Sssecrets of the Herpetology Team
Lead Keeper of Herpetology Trent here! As always, my goal is to dig a little deeper with you all into what our department does when caring for reptiles, amphibians and fish. Today I thought it would be neat to discuss some very important aesthetics when it comes to the habitats the animals under our care live in. You may not think much of it when walking through Scaly Slimy Spectacular and seeing our diverse, multifunctional habitats, but every little detail often serves a purpose within each ecosystem we have created.
Logs, branches, plants and substrates, oh my! Our team designates a large portion of their time placing branches (sometimes called perching) and logs perfectly in each naturalistic habitat for the inhabitants to use. Every piece of “furniture” serves a purpose in our habitats. It may be functional for climbing or maybe strictly for digging under. It may provide an animal the opportunity to bask in front of all our wonderful guests or to hide under when they are feeling a bit shy. Each wood piece is hand selected by our team in order to best meet the needs of our animal as well as look pleasing to our and your own eyes. Remember, we also think about how all of you will end up viewing these habitats as well, and hopefully still be able to see the animal.
In the Herpetology Department we not only take care of reptiles, amphibians, and fish, but we also must have green thumbs! That’s right, we take care of large amounts of live plants. We do not all come into Herpetology with green thumbs, and some of us have a better knack than others when it comes to caring for plants, but we do strive to use as many live plants as possible in our habitats! With Scaly Slimy Spectacular having only been open since spring of 2015, we are still establishing plants and learning what truly flourishes and where. I think for that short amount of time, we really are exceeding in developing mature habitats! Of course, we always call on our handy Horticulture Team for advice and guidance for our non-animal friends when we need it the most!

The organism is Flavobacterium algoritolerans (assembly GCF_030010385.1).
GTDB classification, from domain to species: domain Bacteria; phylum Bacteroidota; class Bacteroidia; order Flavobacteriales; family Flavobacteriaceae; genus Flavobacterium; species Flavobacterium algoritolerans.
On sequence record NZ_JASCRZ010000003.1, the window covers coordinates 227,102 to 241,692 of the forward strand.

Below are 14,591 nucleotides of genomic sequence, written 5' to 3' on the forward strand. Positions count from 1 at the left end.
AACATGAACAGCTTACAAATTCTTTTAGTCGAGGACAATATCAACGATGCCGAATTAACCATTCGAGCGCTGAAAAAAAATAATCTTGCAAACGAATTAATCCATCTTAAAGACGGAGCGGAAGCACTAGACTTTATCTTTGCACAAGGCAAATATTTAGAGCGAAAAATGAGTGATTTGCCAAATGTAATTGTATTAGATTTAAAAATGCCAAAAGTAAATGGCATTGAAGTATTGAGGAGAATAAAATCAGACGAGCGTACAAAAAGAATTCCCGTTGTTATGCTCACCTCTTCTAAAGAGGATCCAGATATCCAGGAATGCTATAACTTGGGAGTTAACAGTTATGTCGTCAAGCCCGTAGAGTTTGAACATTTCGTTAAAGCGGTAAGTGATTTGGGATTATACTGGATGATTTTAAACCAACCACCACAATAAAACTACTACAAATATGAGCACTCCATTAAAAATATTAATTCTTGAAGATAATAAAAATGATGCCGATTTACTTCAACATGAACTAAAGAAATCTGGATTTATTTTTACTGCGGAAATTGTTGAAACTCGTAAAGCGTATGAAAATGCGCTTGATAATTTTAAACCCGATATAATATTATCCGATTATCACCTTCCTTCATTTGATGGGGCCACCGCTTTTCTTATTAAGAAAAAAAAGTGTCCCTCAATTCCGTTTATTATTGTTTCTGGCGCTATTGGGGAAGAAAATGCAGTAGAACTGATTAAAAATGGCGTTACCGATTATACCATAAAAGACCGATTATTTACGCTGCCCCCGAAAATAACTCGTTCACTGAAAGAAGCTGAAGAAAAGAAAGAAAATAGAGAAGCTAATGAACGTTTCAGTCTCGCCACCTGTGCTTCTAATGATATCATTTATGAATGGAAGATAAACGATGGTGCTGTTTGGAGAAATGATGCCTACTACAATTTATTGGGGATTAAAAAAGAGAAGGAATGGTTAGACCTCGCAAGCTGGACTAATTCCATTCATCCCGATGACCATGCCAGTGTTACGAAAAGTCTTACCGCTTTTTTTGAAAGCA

So, we have logs and branches and even care for living non-animal things, but we also keep a close eye on the substrate that is the base to all these habitats! That’s right. Even the soil, rocks, woodchips, sand, moss, and leaf litter mixtures are all taken into consideration with these multifunctional, multidimensional habitats. Each has a unique blend of natural substrates that we have created for the animals to experience what they would naturally in the wild, truly enriching their lives. Creating a naturalistic landscape is not an easy task! We try our best to achieve a substrate that looks natural and lived in and appears as a snapshot from the natural habitat. The next time you are out in nature look around and take a second to see just how different substrates can be from place to place, even from foot to foot.
So, I just gave you all some more of our secrets we in the Herpetology Department rely on to continue to impress you with your visits to Zoo Atlanta but also to ensure that our animals are receiving the best care possible! The next time you see a habitat you may notice a few more things beyond the amazing animal, but also all the hard work and effort to provide that animal with outstanding care. If you have an artistic knack, you might even find some of our habitats particularly aesthetically pleasing, and now you will know that it was done on purpose! See you SSSoon.
Lead Keeper, Herpetology